US employers add 175K jobs despite harsh weather WASHINGTON (AP) - U.S. employers stepped up hiring in February despite a blast of harsh winter weather, renewing hopes that the economy could accelerate this year. February's gain of 175,000 jobs, up from January's 129,000, coincided with a rise in the unemployment rate to 6.7 percent from a five-year low of 6.6 percent. The rate rose because more people began seeking jobs but some didn't find them. That's still an encouraging sign: More job hunters suggest that people grew more optimistic about their prospects.
Top lawmaker: Russia would welcome Crimea MOSCOW (AP) - Russia rallied support Friday for a Crimean bid to secede from Ukraine, with a leader of Russia's parliament assuring her Crimean counterpart that the region would be welcomed as "an absolutely equal subject of the Russian Federation." Across Red Square, 65,000 people waved Russian flags, chanting "Crimea is Russia!" The strategic peninsula in southern Ukraine has become the flashpoint in the battle for Ukraine, where three months of protests sent President Viktor Yanukovych fleeing to Russia. Russia calls the new Ukrainian government illegitimate, and has seized control of Crimea, where it has a major naval base on the Black Sea.
Ukraine oligarchs get key posts in bid for unity KIEV, Ukraine (AP) - In a surprising move after Russia flexed its military might in the Crimean Peninsula, Ukraine's new leadership has reached out to oligarchs for help - appointing them as governors in eastern regions where loyalties to Moscow are strong. With their wealth, influence and self-interest in preventing further conflict, the oligarchs could be the key to calming tensions and maintaining Ukraine's control in areas where pro-Russian activists have stoked separatist tensions.
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Guard: Pistorius told me 'everything is fine' PRETORIA, South Africa (AP) - Oscar Pistorius told a concerned security guard on the phone that everything was "fine" after neighbors reported gunshots coming from the athlete's house the night he shot dead his girlfriend, according to testimony in the South African murder trial Friday. The security guard, Pieter Baba, testified that Pistorius phoned him back moments after the initial brief conversation, but then started crying, didn't say anything and the line went dead. It was minutes after the double-amputee Olympian fatally shot Reeva Steenkamp, for which Pistorius is now on trial for murder.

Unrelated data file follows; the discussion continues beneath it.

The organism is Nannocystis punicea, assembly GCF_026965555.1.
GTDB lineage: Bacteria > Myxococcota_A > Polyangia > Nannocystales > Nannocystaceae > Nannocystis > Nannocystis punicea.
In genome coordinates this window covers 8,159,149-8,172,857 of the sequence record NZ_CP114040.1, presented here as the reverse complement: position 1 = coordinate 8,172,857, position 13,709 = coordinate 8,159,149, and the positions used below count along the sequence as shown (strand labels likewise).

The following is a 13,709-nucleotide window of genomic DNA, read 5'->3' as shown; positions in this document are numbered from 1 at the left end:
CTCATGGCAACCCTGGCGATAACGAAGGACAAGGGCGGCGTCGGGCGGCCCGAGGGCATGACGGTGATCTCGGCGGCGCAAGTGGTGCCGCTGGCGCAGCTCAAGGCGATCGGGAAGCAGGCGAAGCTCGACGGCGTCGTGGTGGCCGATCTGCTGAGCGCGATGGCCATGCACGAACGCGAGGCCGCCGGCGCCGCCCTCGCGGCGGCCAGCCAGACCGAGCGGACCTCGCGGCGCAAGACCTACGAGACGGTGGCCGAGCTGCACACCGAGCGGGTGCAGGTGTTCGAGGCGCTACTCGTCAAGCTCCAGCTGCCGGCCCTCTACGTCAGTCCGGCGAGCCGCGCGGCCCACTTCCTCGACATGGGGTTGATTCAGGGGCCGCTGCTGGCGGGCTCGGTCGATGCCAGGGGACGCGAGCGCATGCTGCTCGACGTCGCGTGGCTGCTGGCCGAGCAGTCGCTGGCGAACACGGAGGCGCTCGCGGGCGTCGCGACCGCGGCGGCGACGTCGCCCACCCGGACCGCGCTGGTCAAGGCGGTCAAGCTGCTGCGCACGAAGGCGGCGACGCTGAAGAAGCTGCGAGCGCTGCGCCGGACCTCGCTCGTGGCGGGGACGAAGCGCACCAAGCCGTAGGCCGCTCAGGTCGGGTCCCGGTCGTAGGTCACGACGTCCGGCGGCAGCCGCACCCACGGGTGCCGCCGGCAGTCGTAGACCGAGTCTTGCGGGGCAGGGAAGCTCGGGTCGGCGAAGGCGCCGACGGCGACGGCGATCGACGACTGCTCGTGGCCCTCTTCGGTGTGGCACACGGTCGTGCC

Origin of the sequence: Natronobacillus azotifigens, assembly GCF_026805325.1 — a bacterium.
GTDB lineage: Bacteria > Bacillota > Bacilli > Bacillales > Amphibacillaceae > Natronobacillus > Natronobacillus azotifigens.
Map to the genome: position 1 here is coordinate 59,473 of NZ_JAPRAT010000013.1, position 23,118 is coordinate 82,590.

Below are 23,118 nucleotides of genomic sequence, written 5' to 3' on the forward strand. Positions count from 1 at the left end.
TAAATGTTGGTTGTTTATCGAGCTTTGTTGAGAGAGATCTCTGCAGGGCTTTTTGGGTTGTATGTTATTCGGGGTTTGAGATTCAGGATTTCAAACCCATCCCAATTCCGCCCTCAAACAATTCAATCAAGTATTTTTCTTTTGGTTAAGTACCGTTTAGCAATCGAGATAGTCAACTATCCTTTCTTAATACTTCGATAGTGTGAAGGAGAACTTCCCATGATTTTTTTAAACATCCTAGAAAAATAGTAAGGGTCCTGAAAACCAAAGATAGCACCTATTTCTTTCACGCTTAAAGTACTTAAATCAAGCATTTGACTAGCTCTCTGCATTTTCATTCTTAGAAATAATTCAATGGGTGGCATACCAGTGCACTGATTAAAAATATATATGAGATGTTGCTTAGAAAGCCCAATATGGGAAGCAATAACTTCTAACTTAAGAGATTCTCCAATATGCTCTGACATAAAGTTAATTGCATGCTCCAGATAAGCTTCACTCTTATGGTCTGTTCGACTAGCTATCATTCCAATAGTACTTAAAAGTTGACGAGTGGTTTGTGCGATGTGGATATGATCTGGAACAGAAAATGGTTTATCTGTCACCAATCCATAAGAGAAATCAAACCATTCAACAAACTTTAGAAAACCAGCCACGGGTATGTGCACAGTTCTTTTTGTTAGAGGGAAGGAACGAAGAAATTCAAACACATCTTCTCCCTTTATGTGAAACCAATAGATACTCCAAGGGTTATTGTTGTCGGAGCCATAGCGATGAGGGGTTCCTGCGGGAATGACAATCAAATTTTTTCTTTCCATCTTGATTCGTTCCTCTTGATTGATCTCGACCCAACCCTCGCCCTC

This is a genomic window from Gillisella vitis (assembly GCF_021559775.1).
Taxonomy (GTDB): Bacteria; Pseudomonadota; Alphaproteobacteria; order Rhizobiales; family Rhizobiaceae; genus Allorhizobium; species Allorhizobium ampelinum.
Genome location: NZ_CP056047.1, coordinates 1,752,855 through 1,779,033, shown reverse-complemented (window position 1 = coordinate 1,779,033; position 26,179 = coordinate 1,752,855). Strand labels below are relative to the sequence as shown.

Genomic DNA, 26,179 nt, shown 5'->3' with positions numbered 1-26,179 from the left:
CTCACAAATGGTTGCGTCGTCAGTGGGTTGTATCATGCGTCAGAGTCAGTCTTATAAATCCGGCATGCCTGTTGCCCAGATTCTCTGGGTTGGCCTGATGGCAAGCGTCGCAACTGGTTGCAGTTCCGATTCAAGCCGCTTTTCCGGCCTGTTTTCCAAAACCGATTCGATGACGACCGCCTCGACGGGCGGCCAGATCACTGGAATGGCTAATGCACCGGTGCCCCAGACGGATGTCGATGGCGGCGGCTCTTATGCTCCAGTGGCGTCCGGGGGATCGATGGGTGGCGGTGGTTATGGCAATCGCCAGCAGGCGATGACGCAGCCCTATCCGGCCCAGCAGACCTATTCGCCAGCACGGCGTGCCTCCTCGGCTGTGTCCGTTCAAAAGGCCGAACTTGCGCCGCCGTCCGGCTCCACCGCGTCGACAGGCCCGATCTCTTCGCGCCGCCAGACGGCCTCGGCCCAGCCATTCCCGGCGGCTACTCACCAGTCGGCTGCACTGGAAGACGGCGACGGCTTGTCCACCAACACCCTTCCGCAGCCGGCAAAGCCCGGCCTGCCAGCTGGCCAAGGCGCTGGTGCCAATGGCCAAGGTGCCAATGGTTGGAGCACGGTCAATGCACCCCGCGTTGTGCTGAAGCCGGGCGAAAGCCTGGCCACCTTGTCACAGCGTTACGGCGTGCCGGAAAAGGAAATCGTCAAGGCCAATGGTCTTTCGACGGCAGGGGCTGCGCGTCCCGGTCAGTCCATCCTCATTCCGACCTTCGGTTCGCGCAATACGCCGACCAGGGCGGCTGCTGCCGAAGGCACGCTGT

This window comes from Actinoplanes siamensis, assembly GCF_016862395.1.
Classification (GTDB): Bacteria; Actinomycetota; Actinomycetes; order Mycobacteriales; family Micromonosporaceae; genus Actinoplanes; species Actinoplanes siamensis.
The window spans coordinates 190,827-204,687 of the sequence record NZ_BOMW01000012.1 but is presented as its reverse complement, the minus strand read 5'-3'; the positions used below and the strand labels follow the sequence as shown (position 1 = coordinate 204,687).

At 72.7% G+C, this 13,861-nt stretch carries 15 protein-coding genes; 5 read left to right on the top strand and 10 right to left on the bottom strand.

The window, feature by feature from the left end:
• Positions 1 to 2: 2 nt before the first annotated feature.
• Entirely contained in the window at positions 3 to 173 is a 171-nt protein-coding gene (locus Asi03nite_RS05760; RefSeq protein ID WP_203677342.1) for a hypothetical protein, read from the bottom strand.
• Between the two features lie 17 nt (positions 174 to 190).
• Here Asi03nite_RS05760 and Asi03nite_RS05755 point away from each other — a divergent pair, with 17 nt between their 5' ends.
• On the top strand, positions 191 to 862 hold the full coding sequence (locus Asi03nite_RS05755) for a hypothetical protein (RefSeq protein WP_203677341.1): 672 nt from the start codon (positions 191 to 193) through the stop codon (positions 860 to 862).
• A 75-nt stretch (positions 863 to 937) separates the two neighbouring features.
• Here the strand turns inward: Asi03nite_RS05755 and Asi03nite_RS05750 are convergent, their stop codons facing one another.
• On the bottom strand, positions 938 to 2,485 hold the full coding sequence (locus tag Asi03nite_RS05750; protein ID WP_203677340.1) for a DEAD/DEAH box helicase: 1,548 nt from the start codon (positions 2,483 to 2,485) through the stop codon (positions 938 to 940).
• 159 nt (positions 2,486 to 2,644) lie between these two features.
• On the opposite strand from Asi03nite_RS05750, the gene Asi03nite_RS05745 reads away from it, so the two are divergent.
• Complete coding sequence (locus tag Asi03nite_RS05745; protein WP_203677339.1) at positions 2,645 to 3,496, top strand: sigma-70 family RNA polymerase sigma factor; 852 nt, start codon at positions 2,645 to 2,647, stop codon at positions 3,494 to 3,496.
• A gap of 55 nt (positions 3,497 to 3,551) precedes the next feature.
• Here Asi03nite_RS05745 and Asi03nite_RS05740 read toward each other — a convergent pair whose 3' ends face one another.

Man said to create bitcoin denies it LOS ANGELES (AP) - Dorian Prentice Satoshi Nakamoto said Thursday that he is not the creator of bitcoin, adding further mystery to the story of how the world's most popular digital currency came to be. The denial came after Newsweek published a 4,500-word cover story claiming Nakamoto is the person who wrote the computer code underpinnings of bitcoin.
Militant grip transforms, terrorizes Syrian city BEIRUT (AP) - Once a vibrant, religiously mixed community, Syria's eastern city of Raqqa is now a shell of its former self, terrorized by hard-line militants who have turned it into the nucleus of their vision for the Islamic caliphate they hope one day to establish in Syria and Iraq. In rare interviews with The Associated Press, residents and activists in Raqqa describe a city where fear prevails. Music has been banned, Christians have to pay an Islamic tax for protection, people are executed in the main square and face-veiled women and pistol-wielding foreigners in Afghan-style outfits patrol the streets enforcing Shariah restrictions.
International court convicts Congo rebel leader THE HAGUE, Netherlands (AP) - The International Criminal Court on Friday convicted a rebel leader of charges including murder and pillage over a deadly attack on a village in eastern Congo, but acquitted him of rape, sexual slavery and using child soldiers. Germain Katanga showed no emotion as judges convicted him as an accessory in the attack on the strategic village of Bogoro on Feb. 24, 2003, in which some 200 civilians were hacked or shot to death and many women were raped and turned into sex slaves.
Prosecutors: General coerced captain into affair FORT BRAGG, N.C. (AP) - With the Pentagon under increased scrutiny over revelations of rampant rape and sexual misconduct within the ranks, opening statements began Friday in a rare court-martial of an Army general - believed to be the most senior member of the U.S. military to face trial on sex assault charges. Prosecutors called Brig. Gen. Jeffrey A. Sinclair a domineering man who coerced the victim into a three-year affair. Lead prosecutor Lt. Col. Robert Stelle told the jury that Sinclair said to the victim: "I'll kill you and your family, and I will do it in a way no one will ever know."
NKorea elections: 0 pct drama, 100 pct mandatory TOKYO (AP) - North Korean voters will make a choice Sunday when they elect a new national legislature, but not for a candidate. The ruling elite have already done that for them, and there's only one per district. They get to vote "yes" or "no." Virtually all pick "yes."
Ukraine decides to compete in Paralympics in Sochi SOCHI, Russia (AP) - Ukraine will compete in the Winter Paralympics in Sochi despite Russia's military moves in Crimea. The Ukrainian Paralympic Committee decided against boycotting the games, announcing a few hours before Friday's opening ceremony that its athletes would stay.